Google has two major legal problems plaguing them this month. If I was Google’s lead lawyer, I would approach the administration with a simple question… Do you want the good news or the bad news first? The good news is that their first problem is not nearly as damaging as their second problem. That’s about where the good news stops.

Google, which has been in a SEC mandated “quite period” ahead of its pending IPO is being sued by a few large corporations for trademark infringement over its policy of allowing AdWords advertisers to bid on keywords containing the name of a competing company. For example, if Royal Tissue wanted to advertise their facial tissues, they could bid on the keyword “Kleenex”, which is a registered trademark of the Kimberly-Clark Corporation. The same can be said for Geico, the auto insurance company owned by Warren Buffet’s holding firm, Birkshire Hathaway. The major difference is that while the word “Kleenex” is almost synonymous with facial tissues, the word “Geico” is not necessarily synonymous with auto insurance. Nevertheless, both Google and Overture sold use of the word as a keyword to rival insurance companies. Now Geico is suing both search tools. Both Google and Overture (a division of Yahoo) make the vast majority of their revenues on the sale of paid-placement advertising. If Geico is successful in their suit, both Google and Overture will be forced to limit the scope of keywords websites can be advertised under.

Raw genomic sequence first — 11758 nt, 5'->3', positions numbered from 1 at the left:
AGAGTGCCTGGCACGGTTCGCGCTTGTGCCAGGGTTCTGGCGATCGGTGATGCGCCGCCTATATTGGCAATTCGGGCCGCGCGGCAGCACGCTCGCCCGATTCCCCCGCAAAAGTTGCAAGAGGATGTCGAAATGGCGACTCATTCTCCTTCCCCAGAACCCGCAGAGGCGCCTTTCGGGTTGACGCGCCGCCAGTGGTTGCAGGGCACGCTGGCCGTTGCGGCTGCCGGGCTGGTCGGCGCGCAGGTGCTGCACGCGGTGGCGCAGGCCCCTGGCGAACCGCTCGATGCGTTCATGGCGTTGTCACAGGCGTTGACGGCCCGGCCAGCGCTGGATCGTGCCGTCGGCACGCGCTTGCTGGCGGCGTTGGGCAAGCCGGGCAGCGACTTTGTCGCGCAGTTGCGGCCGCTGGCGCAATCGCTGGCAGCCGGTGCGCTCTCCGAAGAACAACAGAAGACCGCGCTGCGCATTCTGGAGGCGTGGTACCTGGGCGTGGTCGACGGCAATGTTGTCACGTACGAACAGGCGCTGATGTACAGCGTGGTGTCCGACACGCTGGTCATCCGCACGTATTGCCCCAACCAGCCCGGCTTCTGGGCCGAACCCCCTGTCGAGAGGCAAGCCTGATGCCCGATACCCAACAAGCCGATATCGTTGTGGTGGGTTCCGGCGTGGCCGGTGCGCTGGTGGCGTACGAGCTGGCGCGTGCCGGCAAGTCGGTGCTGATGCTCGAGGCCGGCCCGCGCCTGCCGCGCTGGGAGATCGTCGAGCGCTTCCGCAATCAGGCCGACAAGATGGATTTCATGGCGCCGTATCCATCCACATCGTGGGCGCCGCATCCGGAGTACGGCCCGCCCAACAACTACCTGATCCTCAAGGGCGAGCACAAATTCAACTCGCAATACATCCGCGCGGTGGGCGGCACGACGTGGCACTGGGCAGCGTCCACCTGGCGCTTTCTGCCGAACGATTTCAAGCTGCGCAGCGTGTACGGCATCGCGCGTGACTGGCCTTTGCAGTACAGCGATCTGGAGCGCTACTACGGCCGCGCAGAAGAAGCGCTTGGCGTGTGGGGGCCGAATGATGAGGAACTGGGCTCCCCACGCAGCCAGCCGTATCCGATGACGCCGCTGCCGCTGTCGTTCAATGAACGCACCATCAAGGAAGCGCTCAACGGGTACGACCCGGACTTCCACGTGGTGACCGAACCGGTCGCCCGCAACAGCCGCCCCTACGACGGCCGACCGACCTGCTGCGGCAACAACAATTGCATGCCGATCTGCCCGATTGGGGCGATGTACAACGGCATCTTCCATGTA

The second suit on Google’s horizon is much more threatening and may make their IPO even riskier than it already appears to be. Overture is suing Google for infringing on their patented method of selling advertising based on bidding on keyword phrases. This practice is the basis of how Google’s main revenue generator, AdWords works. The suit, which was filed in April 2002 revolves around a patent filed in the spring of 1999 by GoTo.Com (Overture’s original name) for a, “system and method for influencing a position on a search result list.” The patent application details both the auction-bid system for determining placements, and the ability of advertisers to alter their bids and ads via a web-browser. The full patent was awarded by the US Patent office on July 31, 2001. About seven months later, in February of 2002, Google unveils AdWords. Flash ahead to today and we see that AdWords provides the major revenue source for Google, accounting for over 80% of income last year. Trouble…

…That’s trouble with a capital T, which rhymes with P and that stands for Patent.

(with apologies to Meredith Willson, author of The Music Man)